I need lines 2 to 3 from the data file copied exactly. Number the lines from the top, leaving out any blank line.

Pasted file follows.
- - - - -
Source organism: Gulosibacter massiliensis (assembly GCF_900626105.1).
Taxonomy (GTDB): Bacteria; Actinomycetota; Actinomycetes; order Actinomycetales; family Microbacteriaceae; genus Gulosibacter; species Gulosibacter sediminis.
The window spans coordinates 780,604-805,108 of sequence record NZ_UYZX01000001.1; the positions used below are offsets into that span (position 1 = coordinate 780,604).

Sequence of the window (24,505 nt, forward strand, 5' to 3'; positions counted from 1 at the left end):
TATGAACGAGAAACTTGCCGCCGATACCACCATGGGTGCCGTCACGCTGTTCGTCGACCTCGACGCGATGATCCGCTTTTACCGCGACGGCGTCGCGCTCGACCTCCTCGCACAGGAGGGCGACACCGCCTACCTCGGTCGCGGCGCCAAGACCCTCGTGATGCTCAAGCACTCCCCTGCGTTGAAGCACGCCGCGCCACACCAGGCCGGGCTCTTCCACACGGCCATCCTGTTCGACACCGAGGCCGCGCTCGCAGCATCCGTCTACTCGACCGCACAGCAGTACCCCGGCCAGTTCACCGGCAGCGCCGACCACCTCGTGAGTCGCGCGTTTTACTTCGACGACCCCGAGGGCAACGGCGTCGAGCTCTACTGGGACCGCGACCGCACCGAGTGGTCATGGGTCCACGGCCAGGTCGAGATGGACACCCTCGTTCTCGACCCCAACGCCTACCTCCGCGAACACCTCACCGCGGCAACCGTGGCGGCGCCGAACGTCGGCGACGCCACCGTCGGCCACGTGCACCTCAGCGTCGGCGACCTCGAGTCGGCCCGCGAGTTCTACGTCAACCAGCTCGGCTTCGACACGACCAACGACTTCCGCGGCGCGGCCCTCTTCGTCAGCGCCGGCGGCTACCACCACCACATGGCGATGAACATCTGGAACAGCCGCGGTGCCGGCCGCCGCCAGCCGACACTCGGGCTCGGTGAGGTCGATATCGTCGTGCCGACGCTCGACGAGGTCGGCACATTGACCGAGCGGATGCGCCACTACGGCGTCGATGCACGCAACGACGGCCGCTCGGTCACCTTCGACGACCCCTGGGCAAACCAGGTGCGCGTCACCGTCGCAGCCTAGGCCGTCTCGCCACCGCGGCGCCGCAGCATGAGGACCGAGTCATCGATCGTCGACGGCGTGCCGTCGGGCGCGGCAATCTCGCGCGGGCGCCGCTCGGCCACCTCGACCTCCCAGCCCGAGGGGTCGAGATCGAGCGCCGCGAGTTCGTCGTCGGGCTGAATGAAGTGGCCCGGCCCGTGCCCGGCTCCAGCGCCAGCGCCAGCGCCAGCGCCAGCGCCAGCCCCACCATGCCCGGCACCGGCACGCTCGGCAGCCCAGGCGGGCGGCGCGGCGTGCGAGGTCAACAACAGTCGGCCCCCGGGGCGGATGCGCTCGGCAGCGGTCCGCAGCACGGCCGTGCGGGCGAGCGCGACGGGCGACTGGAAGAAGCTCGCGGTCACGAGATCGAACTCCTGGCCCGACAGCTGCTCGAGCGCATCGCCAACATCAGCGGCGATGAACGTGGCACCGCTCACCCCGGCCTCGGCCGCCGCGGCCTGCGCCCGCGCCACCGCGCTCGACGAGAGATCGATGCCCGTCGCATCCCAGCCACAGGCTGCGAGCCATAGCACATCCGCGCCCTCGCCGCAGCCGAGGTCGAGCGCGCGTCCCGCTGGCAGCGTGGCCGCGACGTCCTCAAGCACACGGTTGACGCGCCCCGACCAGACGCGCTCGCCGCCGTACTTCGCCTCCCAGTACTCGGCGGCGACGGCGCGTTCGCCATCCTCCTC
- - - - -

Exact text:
Taxonomy (GTDB): Bacteria; Actinomycetota; Actinomycetes; order Actinomycetales; family Microbacteriaceae; genus Gulosibacter; species Gulosibacter sediminis.
The window spans coordinates 780,604-805,108 of sequence record NZ_UYZX01000001.1; the positions used below are offsets into that span (position 1 = coordinate 780,604).